EDITORIAL: Dispute requires third party

Teachers and government need to be confident enough to have a third party lend credence to their arguments.

When two sides in a labour dispute cannot even agree on when and for how long they met on the weekend, how can anybody expect a resolution to more weighty matters?

That teachers began their full-scale strike was no surprise given the acrimony between the B.C. Teachers’ Federation and the provincial government (through the B.C. Public School Employers’ Association).

Not only were words exchanged over when and how long the two sides met on the weekend, the groups still cannot agree on what each others’ proposal will cost.

When a 7.5 per cent pay hike may actually be a seven per cent increase and when a 9.25 per cent lift might really be 14.5 per cent, it is time to call timeout.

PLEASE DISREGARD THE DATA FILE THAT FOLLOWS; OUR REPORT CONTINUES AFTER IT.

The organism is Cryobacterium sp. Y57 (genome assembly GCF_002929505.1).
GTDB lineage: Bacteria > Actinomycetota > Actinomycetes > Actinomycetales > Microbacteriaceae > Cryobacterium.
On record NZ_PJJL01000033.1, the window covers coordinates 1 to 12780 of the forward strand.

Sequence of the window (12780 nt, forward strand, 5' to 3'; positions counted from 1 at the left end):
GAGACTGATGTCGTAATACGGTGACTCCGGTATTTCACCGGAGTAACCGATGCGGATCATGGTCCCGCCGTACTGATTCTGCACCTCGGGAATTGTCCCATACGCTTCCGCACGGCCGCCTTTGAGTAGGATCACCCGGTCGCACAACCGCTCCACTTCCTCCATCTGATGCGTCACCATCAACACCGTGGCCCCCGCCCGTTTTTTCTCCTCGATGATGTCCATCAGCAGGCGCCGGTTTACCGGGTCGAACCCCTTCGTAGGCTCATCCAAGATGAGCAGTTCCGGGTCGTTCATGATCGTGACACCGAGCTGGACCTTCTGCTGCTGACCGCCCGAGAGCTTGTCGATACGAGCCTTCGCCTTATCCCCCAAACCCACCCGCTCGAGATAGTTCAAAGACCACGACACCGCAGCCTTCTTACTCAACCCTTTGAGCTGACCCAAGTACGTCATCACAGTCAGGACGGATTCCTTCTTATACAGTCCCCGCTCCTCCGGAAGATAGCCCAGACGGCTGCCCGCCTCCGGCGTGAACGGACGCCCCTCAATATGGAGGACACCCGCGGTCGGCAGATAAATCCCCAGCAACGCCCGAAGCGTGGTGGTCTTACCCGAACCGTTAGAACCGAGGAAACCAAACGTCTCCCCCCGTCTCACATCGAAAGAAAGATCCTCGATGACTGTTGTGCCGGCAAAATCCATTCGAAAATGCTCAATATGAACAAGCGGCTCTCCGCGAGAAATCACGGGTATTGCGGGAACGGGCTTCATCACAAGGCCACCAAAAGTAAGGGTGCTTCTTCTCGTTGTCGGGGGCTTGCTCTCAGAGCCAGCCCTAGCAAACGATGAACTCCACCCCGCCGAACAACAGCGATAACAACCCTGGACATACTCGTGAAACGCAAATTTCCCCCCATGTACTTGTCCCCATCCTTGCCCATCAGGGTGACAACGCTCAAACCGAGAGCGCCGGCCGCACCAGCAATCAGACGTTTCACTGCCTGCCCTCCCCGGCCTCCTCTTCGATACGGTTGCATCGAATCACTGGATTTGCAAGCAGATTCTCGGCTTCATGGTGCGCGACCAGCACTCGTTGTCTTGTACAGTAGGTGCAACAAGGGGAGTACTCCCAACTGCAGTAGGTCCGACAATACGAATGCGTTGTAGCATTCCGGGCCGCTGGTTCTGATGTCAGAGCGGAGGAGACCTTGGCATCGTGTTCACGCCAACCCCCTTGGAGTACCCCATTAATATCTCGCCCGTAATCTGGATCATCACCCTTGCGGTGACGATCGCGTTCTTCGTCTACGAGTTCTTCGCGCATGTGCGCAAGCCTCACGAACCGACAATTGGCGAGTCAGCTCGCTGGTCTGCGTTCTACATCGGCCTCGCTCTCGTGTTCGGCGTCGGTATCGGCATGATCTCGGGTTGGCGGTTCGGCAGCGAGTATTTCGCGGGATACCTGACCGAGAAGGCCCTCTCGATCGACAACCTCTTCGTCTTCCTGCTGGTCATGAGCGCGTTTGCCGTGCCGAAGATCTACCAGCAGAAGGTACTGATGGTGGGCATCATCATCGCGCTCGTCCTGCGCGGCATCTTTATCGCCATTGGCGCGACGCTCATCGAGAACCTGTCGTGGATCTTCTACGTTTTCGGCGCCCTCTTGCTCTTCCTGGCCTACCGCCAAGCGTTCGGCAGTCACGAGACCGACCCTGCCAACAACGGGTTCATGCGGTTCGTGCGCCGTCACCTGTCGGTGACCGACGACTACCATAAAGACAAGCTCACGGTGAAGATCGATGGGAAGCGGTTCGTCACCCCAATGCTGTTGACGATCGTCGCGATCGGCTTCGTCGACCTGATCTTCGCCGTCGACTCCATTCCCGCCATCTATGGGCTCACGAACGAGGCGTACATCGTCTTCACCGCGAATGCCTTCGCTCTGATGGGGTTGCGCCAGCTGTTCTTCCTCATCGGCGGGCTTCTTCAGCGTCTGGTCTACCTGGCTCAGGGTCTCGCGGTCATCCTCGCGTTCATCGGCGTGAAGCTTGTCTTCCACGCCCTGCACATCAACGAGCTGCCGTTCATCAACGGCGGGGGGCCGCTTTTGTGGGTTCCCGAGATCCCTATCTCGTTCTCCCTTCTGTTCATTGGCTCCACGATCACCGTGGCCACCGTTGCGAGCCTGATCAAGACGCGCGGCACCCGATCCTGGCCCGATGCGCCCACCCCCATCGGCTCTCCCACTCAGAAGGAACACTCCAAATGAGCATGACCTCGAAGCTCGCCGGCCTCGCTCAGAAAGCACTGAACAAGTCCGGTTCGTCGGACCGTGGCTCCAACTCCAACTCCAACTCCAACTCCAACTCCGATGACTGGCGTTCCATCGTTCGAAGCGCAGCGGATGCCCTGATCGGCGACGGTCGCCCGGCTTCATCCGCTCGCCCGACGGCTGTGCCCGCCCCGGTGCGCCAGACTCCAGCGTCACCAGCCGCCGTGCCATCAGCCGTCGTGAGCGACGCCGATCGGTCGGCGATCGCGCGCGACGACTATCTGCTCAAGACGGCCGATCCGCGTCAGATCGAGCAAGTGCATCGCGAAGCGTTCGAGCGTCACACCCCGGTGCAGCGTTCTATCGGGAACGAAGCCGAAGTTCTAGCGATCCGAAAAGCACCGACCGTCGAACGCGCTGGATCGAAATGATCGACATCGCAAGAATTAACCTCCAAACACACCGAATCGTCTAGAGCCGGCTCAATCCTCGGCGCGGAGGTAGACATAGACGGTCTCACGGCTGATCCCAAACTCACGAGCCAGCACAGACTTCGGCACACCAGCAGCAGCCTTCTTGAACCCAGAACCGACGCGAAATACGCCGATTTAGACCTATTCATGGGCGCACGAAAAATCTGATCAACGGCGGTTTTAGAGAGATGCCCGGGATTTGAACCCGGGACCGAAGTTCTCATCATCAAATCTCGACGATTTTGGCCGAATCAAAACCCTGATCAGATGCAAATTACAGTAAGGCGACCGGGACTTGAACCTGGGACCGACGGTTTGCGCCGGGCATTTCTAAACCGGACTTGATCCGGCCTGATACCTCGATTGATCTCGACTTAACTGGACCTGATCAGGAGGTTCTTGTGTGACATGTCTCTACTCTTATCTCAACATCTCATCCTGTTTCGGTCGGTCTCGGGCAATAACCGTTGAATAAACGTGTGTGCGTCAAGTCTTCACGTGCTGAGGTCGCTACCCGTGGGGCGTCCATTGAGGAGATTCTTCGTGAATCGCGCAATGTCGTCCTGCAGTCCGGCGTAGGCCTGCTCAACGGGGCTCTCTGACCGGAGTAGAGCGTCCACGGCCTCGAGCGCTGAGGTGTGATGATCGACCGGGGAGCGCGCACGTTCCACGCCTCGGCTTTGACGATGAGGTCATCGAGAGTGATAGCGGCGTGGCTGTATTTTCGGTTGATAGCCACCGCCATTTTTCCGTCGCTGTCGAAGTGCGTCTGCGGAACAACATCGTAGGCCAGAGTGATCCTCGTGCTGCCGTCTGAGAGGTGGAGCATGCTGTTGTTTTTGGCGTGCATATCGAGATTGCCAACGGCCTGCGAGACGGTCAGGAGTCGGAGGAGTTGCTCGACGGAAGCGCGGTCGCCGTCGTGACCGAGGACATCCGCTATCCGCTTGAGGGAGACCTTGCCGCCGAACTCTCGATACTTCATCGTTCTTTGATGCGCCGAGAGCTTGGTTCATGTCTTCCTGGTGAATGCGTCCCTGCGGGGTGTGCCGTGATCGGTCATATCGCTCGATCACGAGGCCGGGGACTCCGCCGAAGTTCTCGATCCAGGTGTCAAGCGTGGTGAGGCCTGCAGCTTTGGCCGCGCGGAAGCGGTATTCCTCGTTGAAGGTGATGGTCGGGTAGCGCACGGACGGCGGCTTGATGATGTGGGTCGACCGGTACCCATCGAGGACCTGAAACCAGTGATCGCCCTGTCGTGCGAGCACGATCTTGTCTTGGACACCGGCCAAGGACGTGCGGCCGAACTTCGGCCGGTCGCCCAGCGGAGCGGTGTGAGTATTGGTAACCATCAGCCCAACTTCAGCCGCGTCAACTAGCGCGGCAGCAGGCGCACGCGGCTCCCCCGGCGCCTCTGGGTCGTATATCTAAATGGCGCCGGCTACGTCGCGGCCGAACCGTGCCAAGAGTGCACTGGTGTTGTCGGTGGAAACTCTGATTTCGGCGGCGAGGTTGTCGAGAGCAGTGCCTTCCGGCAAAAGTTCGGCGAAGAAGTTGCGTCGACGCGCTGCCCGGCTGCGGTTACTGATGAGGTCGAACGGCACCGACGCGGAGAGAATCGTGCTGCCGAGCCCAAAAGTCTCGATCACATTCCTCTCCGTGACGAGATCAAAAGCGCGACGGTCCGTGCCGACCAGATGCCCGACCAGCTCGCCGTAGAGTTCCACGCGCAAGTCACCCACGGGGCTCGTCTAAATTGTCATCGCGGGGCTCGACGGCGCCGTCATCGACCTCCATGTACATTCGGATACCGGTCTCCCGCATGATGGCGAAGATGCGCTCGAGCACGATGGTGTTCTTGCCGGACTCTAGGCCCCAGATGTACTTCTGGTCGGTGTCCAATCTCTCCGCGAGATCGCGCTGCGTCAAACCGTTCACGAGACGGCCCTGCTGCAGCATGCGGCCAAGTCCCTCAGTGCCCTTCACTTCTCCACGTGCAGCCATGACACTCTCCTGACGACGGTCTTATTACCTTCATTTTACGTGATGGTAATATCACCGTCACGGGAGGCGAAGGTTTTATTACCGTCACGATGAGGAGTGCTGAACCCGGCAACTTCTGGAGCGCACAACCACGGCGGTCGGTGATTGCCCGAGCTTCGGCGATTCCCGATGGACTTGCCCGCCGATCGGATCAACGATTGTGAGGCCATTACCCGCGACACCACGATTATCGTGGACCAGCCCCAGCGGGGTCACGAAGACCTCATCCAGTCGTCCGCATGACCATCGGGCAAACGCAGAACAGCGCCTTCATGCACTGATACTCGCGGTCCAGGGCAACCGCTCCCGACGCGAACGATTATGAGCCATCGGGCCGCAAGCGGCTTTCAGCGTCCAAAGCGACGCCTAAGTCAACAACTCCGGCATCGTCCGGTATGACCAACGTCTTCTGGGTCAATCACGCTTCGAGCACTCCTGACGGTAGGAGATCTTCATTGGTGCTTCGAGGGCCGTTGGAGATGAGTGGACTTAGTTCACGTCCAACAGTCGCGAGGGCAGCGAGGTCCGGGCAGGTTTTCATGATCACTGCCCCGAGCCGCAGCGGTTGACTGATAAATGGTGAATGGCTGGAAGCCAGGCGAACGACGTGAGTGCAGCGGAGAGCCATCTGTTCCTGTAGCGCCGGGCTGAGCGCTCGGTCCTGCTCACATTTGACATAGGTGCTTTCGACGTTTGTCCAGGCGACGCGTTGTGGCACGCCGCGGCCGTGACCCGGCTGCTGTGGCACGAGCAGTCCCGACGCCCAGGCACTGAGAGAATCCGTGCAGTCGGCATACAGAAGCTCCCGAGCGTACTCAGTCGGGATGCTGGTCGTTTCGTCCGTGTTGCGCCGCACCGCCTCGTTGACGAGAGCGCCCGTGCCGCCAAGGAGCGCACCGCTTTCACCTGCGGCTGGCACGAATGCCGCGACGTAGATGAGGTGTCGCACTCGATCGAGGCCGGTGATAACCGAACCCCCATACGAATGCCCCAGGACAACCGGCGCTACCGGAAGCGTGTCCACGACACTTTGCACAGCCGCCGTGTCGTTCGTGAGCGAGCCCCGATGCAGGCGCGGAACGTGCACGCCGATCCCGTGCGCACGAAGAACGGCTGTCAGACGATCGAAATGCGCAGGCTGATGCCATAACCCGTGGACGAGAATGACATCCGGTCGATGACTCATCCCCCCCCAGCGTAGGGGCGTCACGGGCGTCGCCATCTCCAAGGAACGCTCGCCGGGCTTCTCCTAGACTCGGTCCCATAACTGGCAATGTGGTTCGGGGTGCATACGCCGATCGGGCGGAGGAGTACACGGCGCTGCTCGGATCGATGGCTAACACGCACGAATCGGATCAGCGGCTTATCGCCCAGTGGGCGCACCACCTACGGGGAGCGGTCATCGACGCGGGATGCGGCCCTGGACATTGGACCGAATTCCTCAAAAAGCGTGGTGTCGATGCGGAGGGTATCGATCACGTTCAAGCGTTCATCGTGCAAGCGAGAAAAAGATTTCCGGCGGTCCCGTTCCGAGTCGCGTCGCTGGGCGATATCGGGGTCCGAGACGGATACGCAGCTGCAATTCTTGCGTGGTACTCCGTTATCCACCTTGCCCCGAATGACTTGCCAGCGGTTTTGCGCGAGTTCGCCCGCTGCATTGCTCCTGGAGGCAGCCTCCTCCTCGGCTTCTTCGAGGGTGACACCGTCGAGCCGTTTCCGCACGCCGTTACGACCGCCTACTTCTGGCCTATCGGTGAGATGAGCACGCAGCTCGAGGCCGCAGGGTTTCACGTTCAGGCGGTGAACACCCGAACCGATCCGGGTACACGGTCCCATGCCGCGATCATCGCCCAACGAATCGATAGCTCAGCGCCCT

As one wag put it — the union and government are either inhabited by liars or by people with extremely poor math skills.

It has become past ridiculous.

By the time the lockout and strike arrived, the school year was all but over. What happens next depends on the resolve of teachers.

As was found out when visiting picket lines, the reduced pay is affecting some teachers. But, as many said, they feel what they are doing is worth it.

Government has the hammer in this dispute. At any moment, the B.C. Liberals can simply legislate a contract.

But, wielding the power does not necessarily come with a white hat.

It is past time this dispute was sent to binding arbitration.

If the union believes in its fight; if the Christy Clark administration believes likewise, both sides need to be confident enough to have a third party lend credence to their argument.

— Kamloops This Week


Vernon Morning Star